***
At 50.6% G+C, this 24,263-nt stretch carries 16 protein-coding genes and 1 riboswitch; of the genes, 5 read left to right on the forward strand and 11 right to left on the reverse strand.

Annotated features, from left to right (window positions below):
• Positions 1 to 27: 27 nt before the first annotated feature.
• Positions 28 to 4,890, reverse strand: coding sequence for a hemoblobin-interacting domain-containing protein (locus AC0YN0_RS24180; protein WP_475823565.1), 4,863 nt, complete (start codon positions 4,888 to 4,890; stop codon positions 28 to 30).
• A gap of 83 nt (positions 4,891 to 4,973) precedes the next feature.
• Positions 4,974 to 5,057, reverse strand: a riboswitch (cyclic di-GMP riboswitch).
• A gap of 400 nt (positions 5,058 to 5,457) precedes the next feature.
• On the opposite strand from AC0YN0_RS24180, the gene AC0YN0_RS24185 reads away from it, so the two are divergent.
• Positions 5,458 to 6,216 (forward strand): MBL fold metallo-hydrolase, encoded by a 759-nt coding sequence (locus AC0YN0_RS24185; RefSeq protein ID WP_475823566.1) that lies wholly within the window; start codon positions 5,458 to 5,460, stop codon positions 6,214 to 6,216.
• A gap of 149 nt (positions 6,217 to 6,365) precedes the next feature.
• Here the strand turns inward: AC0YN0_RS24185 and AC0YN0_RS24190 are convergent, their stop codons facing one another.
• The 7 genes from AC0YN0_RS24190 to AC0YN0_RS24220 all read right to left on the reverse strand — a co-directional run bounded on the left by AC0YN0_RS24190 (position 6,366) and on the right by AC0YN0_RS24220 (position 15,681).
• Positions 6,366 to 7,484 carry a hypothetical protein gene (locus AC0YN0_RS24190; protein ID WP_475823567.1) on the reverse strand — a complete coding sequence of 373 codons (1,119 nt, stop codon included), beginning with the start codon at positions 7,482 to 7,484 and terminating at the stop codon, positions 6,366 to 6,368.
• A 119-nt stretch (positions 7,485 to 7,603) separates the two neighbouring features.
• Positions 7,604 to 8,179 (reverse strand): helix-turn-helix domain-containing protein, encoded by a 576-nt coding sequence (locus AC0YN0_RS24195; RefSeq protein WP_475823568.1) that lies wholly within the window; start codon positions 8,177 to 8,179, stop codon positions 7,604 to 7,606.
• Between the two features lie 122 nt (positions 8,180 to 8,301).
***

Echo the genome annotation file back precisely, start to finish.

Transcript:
At 50.6% G+C, this 24,263-nt stretch carries 16 protein-coding genes and 1 riboswitch; of the genes, 5 read left to right on the forward strand and 11 right to left on the reverse strand.

Annotated features, from left to right (window positions below):
• Positions 1 to 27: 27 nt before the first annotated feature.
• Positions 28 to 4,890, reverse strand: coding sequence for a hemoblobin-interacting domain-containing protein (locus AC0YN0_RS24180; protein WP_475823565.1), 4,863 nt, complete (start codon positions 4,888 to 4,890; stop codon positions 28 to 30).
• A gap of 83 nt (positions 4,891 to 4,973) precedes the next feature.
• Positions 4,974 to 5,057, reverse strand: a riboswitch (cyclic di-GMP riboswitch).
• A gap of 400 nt (positions 5,058 to 5,457) precedes the next feature.
• On the opposite strand from AC0YN0_RS24180, the gene AC0YN0_RS24185 reads away from it, so the two are divergent.
• Positions 5,458 to 6,216 (forward strand): MBL fold metallo-hydrolase, encoded by a 759-nt coding sequence (locus AC0YN0_RS24185; RefSeq protein ID WP_475823566.1) that lies wholly within the window; start codon positions 5,458 to 5,460, stop codon positions 6,214 to 6,216.
• A gap of 149 nt (positions 6,217 to 6,365) precedes the next feature.
• Here the strand turns inward: AC0YN0_RS24185 and AC0YN0_RS24190 are convergent, their stop codons facing one another.
• The 7 genes from AC0YN0_RS24190 to AC0YN0_RS24220 all read right to left on the reverse strand — a co-directional run bounded on the left by AC0YN0_RS24190 (position 6,366) and on the right by AC0YN0_RS24220 (position 15,681).
• Positions 6,366 to 7,484 carry a hypothetical protein gene (locus AC0YN0_RS24190; protein ID WP_475823567.1) on the reverse strand — a complete coding sequence of 373 codons (1,119 nt, stop codon included), beginning with the start codon at positions 7,482 to 7,484 and terminating at the stop codon, positions 6,366 to 6,368.
• A 119-nt stretch (positions 7,485 to 7,603) separates the two neighbouring features.
• Positions 7,604 to 8,179 (reverse strand): helix-turn-helix domain-containing protein, encoded by a 576-nt coding sequence (locus AC0YN0_RS24195; RefSeq protein WP_475823568.1) that lies wholly within the window; start codon positions 8,177 to 8,179, stop codon positions 7,604 to 7,606.
• Between the two features lie 122 nt (positions 8,180 to 8,301).